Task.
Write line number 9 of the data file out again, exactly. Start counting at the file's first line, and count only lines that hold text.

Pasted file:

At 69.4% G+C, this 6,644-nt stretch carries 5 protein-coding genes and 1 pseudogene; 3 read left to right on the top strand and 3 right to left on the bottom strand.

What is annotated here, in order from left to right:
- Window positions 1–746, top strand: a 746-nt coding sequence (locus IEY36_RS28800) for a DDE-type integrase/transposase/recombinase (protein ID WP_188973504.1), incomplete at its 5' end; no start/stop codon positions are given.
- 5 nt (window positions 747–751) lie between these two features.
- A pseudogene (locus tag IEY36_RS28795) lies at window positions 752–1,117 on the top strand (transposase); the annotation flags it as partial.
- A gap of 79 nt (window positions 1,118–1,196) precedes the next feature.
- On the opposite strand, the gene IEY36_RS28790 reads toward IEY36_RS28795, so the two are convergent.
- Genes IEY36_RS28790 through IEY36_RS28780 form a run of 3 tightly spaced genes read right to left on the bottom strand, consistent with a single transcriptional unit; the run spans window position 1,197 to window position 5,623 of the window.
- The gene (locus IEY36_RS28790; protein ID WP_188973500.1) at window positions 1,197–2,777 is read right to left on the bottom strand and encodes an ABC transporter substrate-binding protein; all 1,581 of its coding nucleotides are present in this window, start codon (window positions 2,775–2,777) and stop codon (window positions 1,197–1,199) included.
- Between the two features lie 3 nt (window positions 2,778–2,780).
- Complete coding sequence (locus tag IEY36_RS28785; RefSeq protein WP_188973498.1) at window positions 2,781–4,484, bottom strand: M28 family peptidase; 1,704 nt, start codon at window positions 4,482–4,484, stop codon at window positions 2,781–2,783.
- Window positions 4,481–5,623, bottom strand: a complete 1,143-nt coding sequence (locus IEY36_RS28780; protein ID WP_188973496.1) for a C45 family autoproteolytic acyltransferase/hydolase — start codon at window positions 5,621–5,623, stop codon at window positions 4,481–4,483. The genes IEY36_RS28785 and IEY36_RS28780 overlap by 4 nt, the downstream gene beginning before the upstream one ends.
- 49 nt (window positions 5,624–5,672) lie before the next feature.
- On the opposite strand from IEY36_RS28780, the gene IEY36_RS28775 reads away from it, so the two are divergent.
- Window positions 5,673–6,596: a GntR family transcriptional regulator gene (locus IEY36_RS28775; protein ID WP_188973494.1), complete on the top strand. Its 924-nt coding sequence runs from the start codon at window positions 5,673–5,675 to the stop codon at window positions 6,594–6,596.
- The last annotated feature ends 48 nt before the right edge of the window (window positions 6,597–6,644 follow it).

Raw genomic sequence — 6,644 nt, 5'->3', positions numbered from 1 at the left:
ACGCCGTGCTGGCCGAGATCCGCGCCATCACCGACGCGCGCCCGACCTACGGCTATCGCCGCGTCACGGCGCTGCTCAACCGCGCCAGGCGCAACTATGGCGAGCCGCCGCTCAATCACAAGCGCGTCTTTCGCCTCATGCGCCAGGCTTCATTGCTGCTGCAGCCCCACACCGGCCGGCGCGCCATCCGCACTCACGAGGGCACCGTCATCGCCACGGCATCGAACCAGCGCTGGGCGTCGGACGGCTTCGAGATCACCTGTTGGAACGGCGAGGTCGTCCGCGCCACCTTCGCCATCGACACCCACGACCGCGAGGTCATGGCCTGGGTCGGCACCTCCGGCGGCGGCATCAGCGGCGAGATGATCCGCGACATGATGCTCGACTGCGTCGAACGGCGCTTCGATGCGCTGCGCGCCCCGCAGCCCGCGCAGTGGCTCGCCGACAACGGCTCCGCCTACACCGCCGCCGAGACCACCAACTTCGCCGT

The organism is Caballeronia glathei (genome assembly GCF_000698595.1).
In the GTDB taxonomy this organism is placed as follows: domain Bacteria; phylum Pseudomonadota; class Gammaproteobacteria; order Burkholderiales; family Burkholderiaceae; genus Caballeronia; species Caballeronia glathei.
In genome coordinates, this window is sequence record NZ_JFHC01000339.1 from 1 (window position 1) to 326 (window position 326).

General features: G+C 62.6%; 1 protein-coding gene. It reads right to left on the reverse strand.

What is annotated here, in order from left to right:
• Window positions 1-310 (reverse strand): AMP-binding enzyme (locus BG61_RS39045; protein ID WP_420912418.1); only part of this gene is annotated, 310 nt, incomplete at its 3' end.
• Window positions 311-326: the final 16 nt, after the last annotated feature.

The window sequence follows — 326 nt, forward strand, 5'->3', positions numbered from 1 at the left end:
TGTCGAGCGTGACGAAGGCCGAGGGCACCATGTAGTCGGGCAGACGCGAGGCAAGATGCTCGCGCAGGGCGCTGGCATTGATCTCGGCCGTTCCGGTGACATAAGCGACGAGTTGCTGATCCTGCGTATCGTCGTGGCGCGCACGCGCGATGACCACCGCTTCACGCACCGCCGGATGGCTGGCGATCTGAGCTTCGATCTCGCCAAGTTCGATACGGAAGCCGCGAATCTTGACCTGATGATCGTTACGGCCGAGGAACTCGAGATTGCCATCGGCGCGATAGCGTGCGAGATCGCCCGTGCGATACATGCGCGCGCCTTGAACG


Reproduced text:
- The gene (locus IEY36_RS28790; protein ID WP_188973500.1) at window positions 1,197–2,777 is read right to left on the bottom strand and encodes an ABC transporter substrate-binding protein; all 1,581 of its coding nucleotides are present in this window, start codon (window positions 2,775–2,777) and stop codon (window positions 1,197–1,199) included.